This ad seems like a good start, although it says something about the way pundits see abortion that cutting an ad supporting a Supreme Court decision supported by 2-to-1 majorities can be seen as a “counterintuitive” move. The next step: include in an ad the fact that both John McCain and the Republican platform support a constitutional amendment that would make abortion illegal (and indeed, if one takes the platform seriously, first-degree murder) in all 50 states. Drawing attention to your opponent’s exceptionally unpopular opinions really should be Politics 101, but when it comes to abortion for some reason only Republicans seem to believe that you should try to fight on favorable terrain.
It’s tough trying to keep up with LGM’s new All Palin, All the Time format…
- Shorter VD Hanson: Speaking for all Americans, I can happily assert that resentiment is a joyful thing.
- I leave it to a better blogger than I to do something with this verbatim VD Hanson: “If she can beat off the frothing Newsweek/MSNBC/New York Times inbred rabid wolves, and do it with the grace she has shown so far, she will fill a deep yearning among Americans for someone like her.”
- Shorter Stephen Hayes: Putting Sarah Palin on a magazine cover and mentioning that she’s a liar establishes a “new low” in media coverage. Manufacturing evidence in order to start a war remains cool.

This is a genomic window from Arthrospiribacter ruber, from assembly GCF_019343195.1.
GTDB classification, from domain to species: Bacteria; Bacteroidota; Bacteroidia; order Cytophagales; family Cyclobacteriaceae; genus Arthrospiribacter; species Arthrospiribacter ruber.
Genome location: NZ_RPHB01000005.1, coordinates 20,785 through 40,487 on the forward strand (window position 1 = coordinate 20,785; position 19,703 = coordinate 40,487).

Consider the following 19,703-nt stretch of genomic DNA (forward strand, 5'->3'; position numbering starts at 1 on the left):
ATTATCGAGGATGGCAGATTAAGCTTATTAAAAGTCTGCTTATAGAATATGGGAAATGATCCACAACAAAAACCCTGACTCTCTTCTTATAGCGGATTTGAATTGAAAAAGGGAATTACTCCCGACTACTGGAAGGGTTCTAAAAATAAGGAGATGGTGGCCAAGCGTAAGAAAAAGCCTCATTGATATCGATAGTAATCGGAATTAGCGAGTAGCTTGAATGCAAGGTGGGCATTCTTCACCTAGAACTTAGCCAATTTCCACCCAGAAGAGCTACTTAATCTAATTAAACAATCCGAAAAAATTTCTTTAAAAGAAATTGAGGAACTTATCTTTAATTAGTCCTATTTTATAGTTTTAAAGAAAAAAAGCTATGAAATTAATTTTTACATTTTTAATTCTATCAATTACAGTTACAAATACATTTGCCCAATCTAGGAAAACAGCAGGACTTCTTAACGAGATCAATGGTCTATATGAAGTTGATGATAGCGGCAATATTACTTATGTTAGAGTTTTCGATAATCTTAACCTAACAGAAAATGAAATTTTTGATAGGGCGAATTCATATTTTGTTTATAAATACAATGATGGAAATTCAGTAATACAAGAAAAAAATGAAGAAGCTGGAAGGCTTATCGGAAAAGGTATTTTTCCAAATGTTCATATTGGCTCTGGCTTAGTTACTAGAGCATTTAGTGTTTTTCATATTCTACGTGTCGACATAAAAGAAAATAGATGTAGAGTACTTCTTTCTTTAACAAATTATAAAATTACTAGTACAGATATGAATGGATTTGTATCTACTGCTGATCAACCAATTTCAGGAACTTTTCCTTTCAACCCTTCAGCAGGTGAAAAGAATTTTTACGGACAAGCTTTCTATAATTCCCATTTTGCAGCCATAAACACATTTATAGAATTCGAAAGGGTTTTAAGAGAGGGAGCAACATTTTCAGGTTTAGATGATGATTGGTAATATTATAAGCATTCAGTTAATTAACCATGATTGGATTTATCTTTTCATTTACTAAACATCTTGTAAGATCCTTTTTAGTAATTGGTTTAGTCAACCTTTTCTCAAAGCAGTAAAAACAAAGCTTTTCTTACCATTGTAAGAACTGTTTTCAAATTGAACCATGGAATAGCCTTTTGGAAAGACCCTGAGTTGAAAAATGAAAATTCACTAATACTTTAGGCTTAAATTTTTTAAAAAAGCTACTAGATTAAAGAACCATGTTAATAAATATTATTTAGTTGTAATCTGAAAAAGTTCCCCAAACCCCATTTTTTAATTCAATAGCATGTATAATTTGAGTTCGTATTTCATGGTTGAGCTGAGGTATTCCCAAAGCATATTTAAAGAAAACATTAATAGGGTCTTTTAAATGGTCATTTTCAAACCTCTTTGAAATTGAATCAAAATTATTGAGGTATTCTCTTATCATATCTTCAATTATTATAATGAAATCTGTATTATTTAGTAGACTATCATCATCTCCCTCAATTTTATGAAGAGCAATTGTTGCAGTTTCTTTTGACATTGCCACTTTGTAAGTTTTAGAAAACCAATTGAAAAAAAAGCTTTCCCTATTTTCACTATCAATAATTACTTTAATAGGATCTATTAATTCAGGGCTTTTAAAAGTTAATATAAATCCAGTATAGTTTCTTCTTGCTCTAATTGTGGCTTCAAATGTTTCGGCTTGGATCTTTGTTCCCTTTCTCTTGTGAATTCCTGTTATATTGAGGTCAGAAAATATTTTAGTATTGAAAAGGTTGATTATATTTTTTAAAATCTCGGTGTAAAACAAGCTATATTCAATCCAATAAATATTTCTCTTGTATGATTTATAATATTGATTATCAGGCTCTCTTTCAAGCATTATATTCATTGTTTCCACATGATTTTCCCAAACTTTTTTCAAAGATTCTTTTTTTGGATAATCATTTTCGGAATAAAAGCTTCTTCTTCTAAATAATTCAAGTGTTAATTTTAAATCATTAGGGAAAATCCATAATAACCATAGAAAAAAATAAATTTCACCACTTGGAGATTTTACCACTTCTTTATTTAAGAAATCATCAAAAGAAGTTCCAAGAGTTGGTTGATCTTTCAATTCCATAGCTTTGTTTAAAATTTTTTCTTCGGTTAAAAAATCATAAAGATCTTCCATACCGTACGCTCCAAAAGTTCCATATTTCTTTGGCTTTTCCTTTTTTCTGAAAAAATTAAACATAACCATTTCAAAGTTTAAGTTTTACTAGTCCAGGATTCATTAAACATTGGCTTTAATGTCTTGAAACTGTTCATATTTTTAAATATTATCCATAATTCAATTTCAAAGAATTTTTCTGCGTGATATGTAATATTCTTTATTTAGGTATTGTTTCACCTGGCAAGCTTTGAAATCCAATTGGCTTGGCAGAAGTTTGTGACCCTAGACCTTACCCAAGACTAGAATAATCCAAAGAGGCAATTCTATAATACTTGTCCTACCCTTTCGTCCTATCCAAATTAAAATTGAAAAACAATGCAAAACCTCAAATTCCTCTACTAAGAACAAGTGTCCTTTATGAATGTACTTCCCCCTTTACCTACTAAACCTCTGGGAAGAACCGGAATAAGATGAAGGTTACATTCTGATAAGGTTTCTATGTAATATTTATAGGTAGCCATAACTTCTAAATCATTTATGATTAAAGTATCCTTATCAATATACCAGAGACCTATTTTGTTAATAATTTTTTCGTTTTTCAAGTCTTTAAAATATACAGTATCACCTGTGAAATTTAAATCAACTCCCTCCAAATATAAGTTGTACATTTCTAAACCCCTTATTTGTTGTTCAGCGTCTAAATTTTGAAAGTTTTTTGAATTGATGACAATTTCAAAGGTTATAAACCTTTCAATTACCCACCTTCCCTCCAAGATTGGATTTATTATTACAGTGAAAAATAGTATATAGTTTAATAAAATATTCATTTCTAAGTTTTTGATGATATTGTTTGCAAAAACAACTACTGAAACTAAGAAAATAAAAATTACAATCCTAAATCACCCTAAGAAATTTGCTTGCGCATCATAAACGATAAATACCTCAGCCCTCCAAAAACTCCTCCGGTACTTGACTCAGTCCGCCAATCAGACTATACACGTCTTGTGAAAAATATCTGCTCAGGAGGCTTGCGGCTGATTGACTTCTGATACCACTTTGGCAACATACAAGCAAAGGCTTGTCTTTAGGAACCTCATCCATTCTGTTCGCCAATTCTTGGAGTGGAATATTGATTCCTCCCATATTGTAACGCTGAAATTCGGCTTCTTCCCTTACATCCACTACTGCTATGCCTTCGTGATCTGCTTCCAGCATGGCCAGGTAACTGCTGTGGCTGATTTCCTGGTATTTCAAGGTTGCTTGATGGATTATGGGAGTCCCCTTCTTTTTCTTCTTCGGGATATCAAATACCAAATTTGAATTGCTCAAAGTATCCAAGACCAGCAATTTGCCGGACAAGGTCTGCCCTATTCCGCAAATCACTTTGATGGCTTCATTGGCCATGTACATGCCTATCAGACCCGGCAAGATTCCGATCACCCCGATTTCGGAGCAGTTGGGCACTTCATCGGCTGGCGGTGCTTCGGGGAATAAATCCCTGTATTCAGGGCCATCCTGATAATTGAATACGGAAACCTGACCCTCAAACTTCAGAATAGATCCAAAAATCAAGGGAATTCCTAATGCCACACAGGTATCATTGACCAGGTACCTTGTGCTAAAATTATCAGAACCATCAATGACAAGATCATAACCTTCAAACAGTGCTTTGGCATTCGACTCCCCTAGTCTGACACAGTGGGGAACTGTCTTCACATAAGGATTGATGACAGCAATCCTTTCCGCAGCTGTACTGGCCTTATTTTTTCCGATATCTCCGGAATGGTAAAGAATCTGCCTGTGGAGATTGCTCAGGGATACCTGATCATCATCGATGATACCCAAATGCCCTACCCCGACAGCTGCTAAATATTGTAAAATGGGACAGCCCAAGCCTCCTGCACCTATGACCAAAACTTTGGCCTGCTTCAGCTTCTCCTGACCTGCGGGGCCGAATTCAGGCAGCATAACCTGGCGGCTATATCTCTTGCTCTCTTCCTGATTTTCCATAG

My Sarah Palin theory is here. I don’t like to harp on the “imagine if Obama or Hillary” meme, but this situation really cries out for comparisons.
Imagine if Hillary had done what Palin did when Palin had her most recent child. This would needless to say have been taken as incontrivertable proof that she was a career-obsessed feminist bitch, who was legally unfit to be a mother and should have her child taken away from her before she actually killed the poor kid out of sheer callous indifference if not actual malice.
Imagine if Obama’s 17-year-old daughter were pregnant. What do you think that would “prove?”
September 2nd, 2008. The 2008 Election ended this morning as a vast cadre of liberals, progressives, Democrats and like minded journalists lifted the white flag and surrendered.
We surrendered something a whole lot more valuable than our vote. We surrendered our principles. We surrendered our core values.
We surrendered all hope. We surrendered our shared dreams that our daughters would inherit a better world, a world of promise, equality, justice, fairness and honor.
We had dreamed of a world where our 17 years old daughters wouldn’t be striped [sic] naked and raped on the front page of the New York Times, above the fold.
We later read that Palin’s daughter has been “gang raped” by the liberal blogosphere and that even Sheriff Obama — no, really — couldn’t prevent “the lynching” of a young girl.
[Pausing several seconds here to ponder the incongruous blend of psycho-sexual hyperbole. Moving on now, without further comment.]
Dude. Drink some orange juice or something. Or at least — if you want to use the pronoun “we” to include liberals, progressives, straw men, gnomes, masturbating pandas, and so on — don’t manage a blog that has a history of whining about anyone who criticizes George Bush; that calls for a “Holy War” in defense of